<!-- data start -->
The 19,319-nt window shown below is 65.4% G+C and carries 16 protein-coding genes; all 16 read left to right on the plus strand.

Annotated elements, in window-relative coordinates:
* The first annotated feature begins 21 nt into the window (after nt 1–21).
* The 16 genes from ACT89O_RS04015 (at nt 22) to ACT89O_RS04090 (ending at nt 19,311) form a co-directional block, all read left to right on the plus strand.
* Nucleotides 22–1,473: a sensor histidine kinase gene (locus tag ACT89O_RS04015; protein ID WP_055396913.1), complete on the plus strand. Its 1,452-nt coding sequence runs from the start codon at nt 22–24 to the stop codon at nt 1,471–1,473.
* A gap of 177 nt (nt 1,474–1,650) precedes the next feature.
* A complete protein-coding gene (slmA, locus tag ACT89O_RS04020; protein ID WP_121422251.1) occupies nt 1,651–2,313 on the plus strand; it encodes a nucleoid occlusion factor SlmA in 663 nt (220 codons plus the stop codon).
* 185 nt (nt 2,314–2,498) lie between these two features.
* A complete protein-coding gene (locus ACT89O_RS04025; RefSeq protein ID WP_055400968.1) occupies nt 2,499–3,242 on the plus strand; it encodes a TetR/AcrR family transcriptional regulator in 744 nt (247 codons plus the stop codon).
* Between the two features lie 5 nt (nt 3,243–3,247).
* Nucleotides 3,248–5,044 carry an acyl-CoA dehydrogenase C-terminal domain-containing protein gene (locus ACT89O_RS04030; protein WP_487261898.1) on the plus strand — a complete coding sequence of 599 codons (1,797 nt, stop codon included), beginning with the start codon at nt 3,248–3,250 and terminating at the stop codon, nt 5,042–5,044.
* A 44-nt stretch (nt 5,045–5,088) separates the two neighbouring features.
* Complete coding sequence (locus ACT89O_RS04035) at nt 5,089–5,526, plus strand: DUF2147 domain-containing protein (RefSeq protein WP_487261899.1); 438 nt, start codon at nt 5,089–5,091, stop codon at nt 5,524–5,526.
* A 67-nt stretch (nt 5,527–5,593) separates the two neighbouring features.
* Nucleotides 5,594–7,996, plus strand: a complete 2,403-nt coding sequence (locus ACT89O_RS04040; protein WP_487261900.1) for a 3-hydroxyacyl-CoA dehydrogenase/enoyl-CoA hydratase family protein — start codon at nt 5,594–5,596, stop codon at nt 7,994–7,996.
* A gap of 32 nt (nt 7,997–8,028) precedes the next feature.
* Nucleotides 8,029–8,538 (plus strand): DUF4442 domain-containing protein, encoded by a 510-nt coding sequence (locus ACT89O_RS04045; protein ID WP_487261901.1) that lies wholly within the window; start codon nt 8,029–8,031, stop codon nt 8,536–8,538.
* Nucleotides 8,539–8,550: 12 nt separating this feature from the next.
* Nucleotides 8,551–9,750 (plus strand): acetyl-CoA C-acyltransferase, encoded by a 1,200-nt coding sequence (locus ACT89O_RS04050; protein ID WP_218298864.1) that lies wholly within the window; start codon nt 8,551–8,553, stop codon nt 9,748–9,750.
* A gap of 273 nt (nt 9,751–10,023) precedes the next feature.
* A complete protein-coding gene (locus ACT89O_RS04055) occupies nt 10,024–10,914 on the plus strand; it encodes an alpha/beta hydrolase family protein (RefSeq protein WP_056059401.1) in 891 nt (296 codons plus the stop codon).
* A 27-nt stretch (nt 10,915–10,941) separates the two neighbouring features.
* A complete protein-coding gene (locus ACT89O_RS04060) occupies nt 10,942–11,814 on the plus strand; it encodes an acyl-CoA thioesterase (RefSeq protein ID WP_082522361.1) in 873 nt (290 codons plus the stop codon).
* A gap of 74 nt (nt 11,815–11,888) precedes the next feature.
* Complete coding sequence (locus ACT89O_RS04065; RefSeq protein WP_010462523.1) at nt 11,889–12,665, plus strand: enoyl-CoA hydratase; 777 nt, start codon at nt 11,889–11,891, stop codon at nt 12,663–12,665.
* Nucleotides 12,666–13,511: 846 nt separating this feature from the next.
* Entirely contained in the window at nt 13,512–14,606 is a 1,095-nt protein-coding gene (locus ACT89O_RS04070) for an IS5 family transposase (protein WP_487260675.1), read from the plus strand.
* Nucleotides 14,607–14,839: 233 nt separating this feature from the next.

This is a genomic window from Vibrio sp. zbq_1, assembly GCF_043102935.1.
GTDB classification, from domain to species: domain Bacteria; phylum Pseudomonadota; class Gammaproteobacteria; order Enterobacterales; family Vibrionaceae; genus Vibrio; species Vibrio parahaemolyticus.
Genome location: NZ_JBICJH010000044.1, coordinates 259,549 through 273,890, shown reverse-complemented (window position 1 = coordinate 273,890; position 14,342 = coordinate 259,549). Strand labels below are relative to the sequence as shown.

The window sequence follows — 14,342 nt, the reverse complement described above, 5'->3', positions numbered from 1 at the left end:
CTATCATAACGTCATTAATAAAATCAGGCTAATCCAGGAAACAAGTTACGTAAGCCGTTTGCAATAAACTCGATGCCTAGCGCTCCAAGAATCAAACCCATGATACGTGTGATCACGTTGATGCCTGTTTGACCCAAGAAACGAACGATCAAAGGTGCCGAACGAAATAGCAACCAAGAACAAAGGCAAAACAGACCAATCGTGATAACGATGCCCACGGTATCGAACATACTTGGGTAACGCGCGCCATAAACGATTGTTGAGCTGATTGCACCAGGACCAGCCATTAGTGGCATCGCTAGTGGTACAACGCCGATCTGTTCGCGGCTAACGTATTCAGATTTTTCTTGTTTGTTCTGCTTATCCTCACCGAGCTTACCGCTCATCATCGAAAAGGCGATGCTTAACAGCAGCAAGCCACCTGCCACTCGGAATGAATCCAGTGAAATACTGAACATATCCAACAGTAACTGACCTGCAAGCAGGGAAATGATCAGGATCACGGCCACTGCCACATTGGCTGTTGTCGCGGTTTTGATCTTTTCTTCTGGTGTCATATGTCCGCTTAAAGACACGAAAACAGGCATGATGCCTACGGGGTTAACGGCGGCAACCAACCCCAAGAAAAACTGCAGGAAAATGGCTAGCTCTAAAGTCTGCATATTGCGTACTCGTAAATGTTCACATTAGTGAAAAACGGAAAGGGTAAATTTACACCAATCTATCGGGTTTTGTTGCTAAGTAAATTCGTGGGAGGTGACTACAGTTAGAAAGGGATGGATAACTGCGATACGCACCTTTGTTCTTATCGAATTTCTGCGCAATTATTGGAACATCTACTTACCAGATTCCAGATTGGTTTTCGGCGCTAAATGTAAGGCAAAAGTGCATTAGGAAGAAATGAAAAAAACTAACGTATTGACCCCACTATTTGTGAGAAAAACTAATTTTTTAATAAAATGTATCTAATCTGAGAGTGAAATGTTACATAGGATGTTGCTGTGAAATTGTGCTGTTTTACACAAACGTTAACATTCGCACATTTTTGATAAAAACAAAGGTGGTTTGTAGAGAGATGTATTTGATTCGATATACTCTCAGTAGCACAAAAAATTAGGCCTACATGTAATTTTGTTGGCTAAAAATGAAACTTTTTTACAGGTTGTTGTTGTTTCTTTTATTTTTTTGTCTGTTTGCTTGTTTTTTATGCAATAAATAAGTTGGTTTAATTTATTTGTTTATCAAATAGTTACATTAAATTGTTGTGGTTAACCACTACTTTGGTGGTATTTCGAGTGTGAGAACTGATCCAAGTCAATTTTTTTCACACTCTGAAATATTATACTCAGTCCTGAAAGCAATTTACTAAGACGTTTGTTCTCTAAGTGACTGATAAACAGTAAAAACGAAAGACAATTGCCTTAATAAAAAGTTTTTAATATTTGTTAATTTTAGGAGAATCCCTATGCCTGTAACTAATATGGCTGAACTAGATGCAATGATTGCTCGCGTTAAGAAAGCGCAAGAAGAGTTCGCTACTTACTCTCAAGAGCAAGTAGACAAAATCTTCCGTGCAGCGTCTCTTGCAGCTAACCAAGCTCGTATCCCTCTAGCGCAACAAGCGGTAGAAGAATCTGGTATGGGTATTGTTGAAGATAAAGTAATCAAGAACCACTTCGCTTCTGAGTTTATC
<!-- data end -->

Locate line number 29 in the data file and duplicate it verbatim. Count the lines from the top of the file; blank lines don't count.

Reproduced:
This is a genomic window from Vibrio sp. zbq_1, assembly GCF_043102935.1.